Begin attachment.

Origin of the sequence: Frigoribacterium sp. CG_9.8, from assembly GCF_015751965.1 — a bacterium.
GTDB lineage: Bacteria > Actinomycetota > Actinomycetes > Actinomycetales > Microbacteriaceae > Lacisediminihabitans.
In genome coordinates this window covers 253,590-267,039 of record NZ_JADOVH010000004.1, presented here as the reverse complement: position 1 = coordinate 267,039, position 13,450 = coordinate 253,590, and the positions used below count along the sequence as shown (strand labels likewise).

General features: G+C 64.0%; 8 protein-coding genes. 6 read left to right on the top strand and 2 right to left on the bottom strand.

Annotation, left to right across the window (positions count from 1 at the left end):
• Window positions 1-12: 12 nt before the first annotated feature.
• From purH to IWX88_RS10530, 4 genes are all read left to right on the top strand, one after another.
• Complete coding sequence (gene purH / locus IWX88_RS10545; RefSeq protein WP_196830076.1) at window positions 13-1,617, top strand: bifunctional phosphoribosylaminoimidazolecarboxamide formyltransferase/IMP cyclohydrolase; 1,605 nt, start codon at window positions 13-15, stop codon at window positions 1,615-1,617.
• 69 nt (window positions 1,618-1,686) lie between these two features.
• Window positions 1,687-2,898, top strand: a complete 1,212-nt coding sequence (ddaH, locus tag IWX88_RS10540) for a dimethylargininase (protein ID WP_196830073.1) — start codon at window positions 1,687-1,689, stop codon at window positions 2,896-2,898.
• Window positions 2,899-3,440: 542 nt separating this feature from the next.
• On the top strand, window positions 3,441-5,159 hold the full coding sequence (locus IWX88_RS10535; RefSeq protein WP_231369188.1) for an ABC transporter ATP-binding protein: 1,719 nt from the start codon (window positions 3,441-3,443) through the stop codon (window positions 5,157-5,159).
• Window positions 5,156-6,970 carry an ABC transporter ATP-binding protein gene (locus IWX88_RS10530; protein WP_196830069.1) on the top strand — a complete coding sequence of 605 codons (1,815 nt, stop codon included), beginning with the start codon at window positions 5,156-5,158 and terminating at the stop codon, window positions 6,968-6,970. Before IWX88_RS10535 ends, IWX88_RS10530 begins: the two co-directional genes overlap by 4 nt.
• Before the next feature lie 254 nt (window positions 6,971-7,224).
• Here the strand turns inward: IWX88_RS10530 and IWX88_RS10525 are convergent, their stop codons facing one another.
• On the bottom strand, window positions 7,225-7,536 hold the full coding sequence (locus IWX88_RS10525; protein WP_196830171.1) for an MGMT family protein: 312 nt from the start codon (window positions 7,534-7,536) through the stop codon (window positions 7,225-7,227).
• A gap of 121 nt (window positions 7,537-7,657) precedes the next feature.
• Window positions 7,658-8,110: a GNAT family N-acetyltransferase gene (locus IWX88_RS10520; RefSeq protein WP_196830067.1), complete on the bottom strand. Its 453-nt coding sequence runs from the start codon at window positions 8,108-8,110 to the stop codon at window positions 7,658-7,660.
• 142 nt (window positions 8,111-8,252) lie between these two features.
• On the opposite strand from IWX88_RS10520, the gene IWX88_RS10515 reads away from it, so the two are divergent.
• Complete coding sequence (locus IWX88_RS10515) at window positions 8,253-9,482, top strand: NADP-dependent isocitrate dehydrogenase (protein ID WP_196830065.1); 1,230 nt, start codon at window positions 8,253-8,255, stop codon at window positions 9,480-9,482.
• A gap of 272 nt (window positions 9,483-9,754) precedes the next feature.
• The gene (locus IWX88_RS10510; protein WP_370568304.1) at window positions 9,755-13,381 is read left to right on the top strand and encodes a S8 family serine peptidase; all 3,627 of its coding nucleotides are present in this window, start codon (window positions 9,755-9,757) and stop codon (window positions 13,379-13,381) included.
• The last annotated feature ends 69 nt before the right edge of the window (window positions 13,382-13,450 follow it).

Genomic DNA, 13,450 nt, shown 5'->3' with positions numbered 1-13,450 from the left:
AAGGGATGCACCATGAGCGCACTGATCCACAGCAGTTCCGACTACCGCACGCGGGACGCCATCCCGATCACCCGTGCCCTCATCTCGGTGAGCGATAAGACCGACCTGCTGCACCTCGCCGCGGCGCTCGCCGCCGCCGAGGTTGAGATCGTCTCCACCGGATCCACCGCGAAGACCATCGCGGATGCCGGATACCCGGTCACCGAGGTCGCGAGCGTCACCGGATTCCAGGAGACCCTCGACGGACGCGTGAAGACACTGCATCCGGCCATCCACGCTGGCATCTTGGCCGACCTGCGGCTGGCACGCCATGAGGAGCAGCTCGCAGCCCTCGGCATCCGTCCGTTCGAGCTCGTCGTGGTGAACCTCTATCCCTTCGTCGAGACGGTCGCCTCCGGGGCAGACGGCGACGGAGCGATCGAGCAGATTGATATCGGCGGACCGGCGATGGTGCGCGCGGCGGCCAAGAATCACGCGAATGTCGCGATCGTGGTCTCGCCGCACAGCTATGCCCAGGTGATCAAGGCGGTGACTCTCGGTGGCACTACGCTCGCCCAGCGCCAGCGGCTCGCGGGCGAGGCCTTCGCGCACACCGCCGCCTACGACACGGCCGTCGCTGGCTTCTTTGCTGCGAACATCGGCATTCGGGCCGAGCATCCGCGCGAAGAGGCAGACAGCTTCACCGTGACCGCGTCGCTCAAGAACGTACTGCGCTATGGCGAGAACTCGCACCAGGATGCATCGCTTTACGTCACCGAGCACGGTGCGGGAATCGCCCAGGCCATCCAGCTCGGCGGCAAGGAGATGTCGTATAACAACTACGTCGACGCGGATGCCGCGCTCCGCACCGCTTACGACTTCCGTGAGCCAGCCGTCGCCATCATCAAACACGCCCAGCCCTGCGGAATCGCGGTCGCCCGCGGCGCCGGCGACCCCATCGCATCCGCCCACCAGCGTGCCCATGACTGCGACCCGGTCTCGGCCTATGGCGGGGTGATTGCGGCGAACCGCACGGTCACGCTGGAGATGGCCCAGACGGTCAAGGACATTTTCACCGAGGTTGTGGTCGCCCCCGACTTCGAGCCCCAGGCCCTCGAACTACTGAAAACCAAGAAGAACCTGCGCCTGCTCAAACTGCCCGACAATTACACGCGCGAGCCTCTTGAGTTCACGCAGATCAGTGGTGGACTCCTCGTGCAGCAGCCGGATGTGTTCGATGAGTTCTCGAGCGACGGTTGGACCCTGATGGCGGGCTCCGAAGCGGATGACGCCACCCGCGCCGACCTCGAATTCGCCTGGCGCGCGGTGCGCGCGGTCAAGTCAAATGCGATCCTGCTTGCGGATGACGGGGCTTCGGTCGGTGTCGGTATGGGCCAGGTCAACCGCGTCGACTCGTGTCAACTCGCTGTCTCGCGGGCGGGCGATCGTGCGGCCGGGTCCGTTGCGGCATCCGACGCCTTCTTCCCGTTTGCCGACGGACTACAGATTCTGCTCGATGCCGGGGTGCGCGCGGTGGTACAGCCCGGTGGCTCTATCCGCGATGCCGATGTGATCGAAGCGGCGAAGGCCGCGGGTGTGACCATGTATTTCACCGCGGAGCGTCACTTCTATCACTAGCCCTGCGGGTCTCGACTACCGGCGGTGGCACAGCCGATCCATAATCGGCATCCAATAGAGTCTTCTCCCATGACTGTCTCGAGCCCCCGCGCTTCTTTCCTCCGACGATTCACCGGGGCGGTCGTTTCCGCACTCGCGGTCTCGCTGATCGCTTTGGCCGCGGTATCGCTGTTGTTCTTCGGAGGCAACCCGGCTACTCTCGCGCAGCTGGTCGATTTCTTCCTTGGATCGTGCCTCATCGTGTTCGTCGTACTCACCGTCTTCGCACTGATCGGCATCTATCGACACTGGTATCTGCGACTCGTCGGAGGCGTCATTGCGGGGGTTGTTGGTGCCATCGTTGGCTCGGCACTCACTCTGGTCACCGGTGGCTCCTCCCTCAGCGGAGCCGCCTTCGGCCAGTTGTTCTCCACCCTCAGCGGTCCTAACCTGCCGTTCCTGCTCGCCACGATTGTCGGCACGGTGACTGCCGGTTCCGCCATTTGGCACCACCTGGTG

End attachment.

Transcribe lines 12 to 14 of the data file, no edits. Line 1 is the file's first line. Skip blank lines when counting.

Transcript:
• On the top strand, window positions 3,441-5,159 hold the full coding sequence (locus IWX88_RS10535; RefSeq protein WP_231369188.1) for an ABC transporter ATP-binding protein: 1,719 nt from the start codon (window positions 3,441-3,443) through the stop codon (window positions 5,157-5,159).
• Window positions 5,156-6,970 carry an ABC transporter ATP-binding protein gene (locus IWX88_RS10530; protein WP_196830069.1) on the top strand — a complete coding sequence of 605 codons (1,815 nt, stop codon included), beginning with the start codon at window positions 5,156-5,158 and terminating at the stop codon, window positions 6,968-6,970. Before IWX88_RS10535 ends, IWX88_RS10530 begins: the two co-directional genes overlap by 4 nt.
• Before the next feature lie 254 nt (window positions 6,971-7,224).